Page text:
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Former teachers start camp to teach kids patriotism, since schools treat it like a ‘dirty word’

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Three former New York educators, disturbed that America’s founding principles are getting swept under the rug in today’s classrooms, have taken matters into their own hands with a free, one-day “Freedom Camp” to acquaint kids with the values that led to our country’s greatness.

Donna-BennettThe camp was the brainchild of Donna Bennett, who was disturbed about the homework her 10-year-old was bringing home from his fifth-grade classroom, according to EAG News.

The idea began with an essay the boy had written called, “Christopher Columbus the Monster,” exacerbated by the two weeks his class spent studying the United Nation’s “Universal Declaration of Human Rights” while ignoring America’s own founding documents.

EAG reported:

The assignments confirmed a general feeling in the lifelong Democrat that schools aren’t teaching students about our national heritage and that “patriotism” has become a dirty word for too many educators.

She summarizes her concerns by quoting Abraham Lincoln: “The philosophy of the school room in one generation will be the philosophy of government in the next.”

Bennett and two other former teachers in New York’s Canandaigua community – Coleen Avery and Frank Tischer – are trying to counter this troubling trend.

In addition to teaching kids about the Declaration of Independence and the Constitution, the camp will instruct them on how faith came into play in shaping the nation.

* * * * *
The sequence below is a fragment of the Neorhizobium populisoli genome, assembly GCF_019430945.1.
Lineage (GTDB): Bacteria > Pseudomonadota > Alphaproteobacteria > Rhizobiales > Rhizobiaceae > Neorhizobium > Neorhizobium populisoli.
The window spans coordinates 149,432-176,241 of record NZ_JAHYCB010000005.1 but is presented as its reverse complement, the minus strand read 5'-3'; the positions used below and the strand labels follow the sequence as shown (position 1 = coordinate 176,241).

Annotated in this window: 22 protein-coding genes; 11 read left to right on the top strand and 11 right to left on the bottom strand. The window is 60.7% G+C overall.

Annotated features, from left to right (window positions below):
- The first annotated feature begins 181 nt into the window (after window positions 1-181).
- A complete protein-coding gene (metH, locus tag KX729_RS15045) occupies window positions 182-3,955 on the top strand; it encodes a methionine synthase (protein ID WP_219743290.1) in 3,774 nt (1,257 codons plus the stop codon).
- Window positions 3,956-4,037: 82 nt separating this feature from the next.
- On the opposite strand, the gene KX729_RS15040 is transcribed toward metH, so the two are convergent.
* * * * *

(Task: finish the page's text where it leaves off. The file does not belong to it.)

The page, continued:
“The kids will hear about how awesome our Founding Fathers were and how important the Declaration of Independence is,” Bennett told EAG. “I’m so excited about it.”

But instilling a sense of patriotism in the students isn’t the camp’s only goal. The three founders also hope to combat the Common Core curriculum approach to math — Bennett’s area of expertise. Common Core emphasizes the “why” of math rather than the “how,” and overcomplicates what had always been simple calculations, she said.

The program will be held next week during Christmas break, and the group plans similar events during scheduled breaks in February and April, capped off with a three-day Freedom Camp during the summer.

Bennett has been using social media to publicize the events, hoping to get similar programs started across the country. The reaction so far has been positive, she said.

“This is a movement, but it’s not that radical of a movement,” Bennett told EAG. “We’re just getting back to basics.”


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